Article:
What We Do
SSI sponsors multi-year working-groups, research projects, public events, and courses that promote knowledge-sharing and democratic community building. Since 2007, thousands of Bethlehem residents have participated in our work, speaking at community forums, collaborating on public history and public art projects, creating community gardens and other public amenities, and meeting with elected officials. Through multi-year working-groups, community members have partnered with Lehigh faculty, staff and students to develop dozens of projects to explore our history, analyze pressing challenges, pursue democratic solutions, and share visions for our future. These projects have, for example, promoted food security, free speech, clean air, racial and gender equality, and affordable housing. SSI has sponsored more than a hundred courses focused on the past, present and possible futures of our city, in which many community members have participated as teachers, experts or students. Every course, project, event and working-group contributes to an expanding ecosystem of democratic collaboration and knowledge-exchange.
Public Humanities and Civic Life
SSI was launched by the Lehigh Humanities Center and the American Studies program, and we remain rooted in the humanities and humanistic social sciences, although we collaborate with faculty and students across the College of Arts & Sciences, as well as the Colleges of Engineering, Education, Health, and Business.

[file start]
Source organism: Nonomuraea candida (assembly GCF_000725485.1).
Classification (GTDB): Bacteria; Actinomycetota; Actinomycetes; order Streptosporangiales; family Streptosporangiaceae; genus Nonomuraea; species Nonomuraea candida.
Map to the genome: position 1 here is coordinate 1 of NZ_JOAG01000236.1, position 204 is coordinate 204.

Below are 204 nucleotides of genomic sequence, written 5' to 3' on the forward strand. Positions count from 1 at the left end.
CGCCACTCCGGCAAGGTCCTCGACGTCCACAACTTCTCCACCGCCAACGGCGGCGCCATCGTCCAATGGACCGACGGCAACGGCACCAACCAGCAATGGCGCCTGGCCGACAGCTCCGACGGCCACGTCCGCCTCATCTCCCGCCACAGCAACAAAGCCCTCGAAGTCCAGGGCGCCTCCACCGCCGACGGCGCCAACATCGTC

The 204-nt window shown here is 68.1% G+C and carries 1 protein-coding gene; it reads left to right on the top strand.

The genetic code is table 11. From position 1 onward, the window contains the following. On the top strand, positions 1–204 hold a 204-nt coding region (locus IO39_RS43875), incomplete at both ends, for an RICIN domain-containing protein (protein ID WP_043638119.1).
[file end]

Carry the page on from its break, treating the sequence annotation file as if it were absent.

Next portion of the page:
We are rooted in the humanities, because all of our work emerges from the question of how we can create a community in which all can flourish and in which all have a voice in shaping our future. Even our most technical projects – on clean air or a pedestrian bridge, for example – are animated by these underlying ethical, philosophical, political and aesthetic questions. We create space, on campus and across the city, for people to share their contending visions of what constitutes a good life, a vibrant city, a just society, or a beautiful neighborhood.
We are committed to the public humanities, because humanistic knowledge is too precious to be confined to the university alone. It should circulate as widely as possible in our communities and should be produced by the most diverse possible contributors.
SSI is a research initiative supported by the Lehigh Provost’s Office and by many Lehigh academic departments and programs, Specific projects have been supported by the Mellon Foundation, the National Endowment for the Humanities, the Institute for Advanced Study in Princeton, the American Council of Learned Societies, the Henry Luce Foundation, and the Pennsylvania Department of Environmental Protection.